Begin Year-End Tax Planning Now: This year’s tax cut gives many taxpayers an opportunity to put tax dollars back into their pockets now, according to John Battaglia, a director in the Private Client Advisors Practice of Deloitte & Touche.

“Some individuals mistakenly think that the immediate benefits of this year’s tax changes were limited to the advanced payment of the increased child credit or changes in withholding tables,” Battaglia said. “But individuals should review their 2003 tax position now and take appropriate steps to minimize taxes. ... These steps can produce immediate reductions to estimated tax payments.”

Some points Battaglia recommends keeping in mind at estimate time include:

● Basing estimates on the current year’s liability. Battaglia advises checking whether it is more advantageous to base estimates on the projected current-year liability instead of last year’s, because the new law dropped income tax rates for this year.

● Adjusting withholding. The new federal withholding rate for bonus or supplemental payments has increased to 25 percent. “If you need additional tax withheld to avoid estimated tax penalties in the earlier quarters,” says Battaglia, “you should alert your payroll department to withhold additional tax before receiving the bonus.”

The tax law changes make it even more critical to start year-end tax planning now, said Battaglia. For example, by taking advantage of the new 50 percent bonus depreciation or the increased asset expensing, both available this year, some individuals may be able to lower their incomes enough to benefit from different types of deductions or credits, such as personal exemptions, IRAs, the child tax credit, and the Hope Scholarship and Lifetime Learning credits. Higher-income taxpayers typically lose these tax benefits as their incomes exceed certain adjusted gross income thresholds.

And some nuances of the new law may catch taxpayers by surprise. “If you plan to use capital losses to offset capital gains, make sure you check how capital transactions occurring before the law change net against post transactions,” he said.>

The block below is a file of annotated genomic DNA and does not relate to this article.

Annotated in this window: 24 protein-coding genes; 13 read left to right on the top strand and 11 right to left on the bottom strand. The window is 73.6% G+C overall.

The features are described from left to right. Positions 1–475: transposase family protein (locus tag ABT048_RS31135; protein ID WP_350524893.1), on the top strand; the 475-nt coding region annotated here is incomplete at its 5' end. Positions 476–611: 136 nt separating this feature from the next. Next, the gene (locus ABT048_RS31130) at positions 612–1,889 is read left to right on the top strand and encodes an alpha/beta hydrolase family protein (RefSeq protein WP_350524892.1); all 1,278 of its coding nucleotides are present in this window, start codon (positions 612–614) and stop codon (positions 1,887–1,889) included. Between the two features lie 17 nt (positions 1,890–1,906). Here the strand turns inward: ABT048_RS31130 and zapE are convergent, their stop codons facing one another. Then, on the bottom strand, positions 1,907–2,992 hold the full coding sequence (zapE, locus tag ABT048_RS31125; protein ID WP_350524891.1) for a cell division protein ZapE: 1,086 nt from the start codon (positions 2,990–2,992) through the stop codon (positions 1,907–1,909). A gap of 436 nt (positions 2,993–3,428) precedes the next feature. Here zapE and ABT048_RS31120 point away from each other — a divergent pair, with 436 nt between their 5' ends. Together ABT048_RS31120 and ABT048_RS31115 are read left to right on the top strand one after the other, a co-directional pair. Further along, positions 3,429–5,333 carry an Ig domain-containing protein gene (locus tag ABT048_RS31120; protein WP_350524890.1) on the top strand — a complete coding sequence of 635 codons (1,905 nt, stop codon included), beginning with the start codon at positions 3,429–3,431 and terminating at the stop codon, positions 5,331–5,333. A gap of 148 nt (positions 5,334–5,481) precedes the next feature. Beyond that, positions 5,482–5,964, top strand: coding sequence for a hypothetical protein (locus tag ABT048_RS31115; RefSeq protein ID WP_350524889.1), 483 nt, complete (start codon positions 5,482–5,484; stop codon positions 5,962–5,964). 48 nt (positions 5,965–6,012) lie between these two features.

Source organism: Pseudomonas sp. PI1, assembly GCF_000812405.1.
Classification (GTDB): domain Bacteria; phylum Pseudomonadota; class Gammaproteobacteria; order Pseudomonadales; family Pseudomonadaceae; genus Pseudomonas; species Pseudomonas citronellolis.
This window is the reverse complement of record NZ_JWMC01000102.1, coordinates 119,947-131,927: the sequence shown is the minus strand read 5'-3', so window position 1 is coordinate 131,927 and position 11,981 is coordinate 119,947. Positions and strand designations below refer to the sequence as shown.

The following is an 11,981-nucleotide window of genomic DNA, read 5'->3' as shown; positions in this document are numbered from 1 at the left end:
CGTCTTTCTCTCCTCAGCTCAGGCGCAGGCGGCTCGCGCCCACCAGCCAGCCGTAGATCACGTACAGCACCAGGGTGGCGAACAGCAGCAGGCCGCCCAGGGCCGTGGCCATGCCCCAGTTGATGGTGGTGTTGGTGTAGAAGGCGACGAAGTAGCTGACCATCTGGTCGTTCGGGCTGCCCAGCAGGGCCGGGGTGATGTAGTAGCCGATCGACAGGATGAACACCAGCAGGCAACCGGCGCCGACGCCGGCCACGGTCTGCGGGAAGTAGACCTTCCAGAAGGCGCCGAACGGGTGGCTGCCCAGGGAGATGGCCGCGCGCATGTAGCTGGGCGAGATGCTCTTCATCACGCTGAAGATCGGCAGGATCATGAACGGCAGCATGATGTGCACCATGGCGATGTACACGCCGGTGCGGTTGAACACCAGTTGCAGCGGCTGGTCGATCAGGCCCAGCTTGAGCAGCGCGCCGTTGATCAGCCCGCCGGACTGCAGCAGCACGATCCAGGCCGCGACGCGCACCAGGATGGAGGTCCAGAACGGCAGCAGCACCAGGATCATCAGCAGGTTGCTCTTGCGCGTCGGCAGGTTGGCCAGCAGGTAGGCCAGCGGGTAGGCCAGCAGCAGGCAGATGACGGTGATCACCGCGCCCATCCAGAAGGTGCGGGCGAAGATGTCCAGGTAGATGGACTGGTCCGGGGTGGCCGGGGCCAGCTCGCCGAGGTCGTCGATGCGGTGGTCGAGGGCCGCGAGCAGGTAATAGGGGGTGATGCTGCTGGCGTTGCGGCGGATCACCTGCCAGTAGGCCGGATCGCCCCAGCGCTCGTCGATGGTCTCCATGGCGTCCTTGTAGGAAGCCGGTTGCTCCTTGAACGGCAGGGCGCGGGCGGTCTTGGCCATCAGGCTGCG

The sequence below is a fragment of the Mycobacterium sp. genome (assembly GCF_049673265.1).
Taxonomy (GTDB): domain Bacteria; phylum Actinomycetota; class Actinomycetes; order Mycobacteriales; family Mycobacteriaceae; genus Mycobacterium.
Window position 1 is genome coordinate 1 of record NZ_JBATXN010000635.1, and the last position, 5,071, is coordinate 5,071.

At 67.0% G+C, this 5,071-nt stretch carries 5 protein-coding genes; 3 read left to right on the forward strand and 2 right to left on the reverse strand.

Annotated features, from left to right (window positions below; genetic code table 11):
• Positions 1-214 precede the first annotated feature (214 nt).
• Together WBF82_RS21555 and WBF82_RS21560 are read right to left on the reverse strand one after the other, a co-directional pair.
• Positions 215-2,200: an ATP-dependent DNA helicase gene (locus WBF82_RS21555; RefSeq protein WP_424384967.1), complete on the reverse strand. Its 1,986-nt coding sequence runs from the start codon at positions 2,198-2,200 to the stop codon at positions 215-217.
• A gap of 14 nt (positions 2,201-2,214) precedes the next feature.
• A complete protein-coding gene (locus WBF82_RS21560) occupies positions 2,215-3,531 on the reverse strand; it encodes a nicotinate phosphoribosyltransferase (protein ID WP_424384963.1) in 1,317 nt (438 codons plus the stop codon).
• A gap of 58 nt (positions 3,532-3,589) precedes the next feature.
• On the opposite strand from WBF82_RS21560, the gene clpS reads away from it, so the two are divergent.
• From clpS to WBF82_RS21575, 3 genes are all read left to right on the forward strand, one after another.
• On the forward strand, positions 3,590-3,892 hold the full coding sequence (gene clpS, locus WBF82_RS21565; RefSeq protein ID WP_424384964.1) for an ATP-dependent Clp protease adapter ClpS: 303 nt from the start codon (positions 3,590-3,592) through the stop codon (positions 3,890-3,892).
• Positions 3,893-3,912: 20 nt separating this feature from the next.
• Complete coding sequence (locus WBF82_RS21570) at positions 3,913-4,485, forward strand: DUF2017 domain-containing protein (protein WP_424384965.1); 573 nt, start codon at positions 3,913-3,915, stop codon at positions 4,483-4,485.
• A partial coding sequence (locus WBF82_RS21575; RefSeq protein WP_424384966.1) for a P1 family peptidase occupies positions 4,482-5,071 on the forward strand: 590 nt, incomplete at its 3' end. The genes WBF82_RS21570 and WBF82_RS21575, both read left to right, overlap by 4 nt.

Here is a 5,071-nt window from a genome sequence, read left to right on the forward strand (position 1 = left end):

BUSH Credits Tax Cuts for Promising Economic Signs: In a visit to the “Show Me” state in late September, President George W. Bush claimed that the tax cuts he pushed through over the past two years are responsible for “signs of promise” in the U.S. economy.

He also took a swipe at his Democrat challengers for the presidency in 2004, many of whom have claimed that the tax cuts helped mainly the wealthy, haven’t done much to fuel the economy, and allowed the deficit to balloon to $500 billion.

“They argue we should return to the way things were in 2001. What they’re really saying is they want to raise taxes,” Bush said in a speech at the Kansas City Convention Center. “Higher taxes will not create one job. Raising taxes would hurt economic growth. Tax relief has put this nation on the path of prosperity, and I intend to keep it on the path to prosperity.”

Bush has blamed the country’s economic woes on the stock market collapse that began in 2000, the wars in Afghanistan and Iraq, and the corporate accounting scandals that shook Wall Street. He said that the tax cuts his administration pushed through Congress earlier this year have kept the recession from being longer and deeper.

Proposed Regs Cover Foreign Currency Debt Instruments: New proposed regulations from the Treasury Department provide detailed rules on the tax treatment of contingent payment debt instruments that are denominated in a foreign currency.

Existing regulations cover the tax treatment of non-contingent debt instruments denominated in foreign currency, and on contingent payment debt instruments not denominated in foreign currency. The new proposed regulations fill the gap between these two existing sets of rules.

The proposed regulations generally apply the “non-contingent bond method” under Section 1275 regulations to the debt instrument in the currency in which it is denominated.

The resulting amounts then are translated into the taxpayer’s functional currency, and gain or loss determined under rules similar to the existing rules for non-contingent foreign currency-denominated debt instruments.

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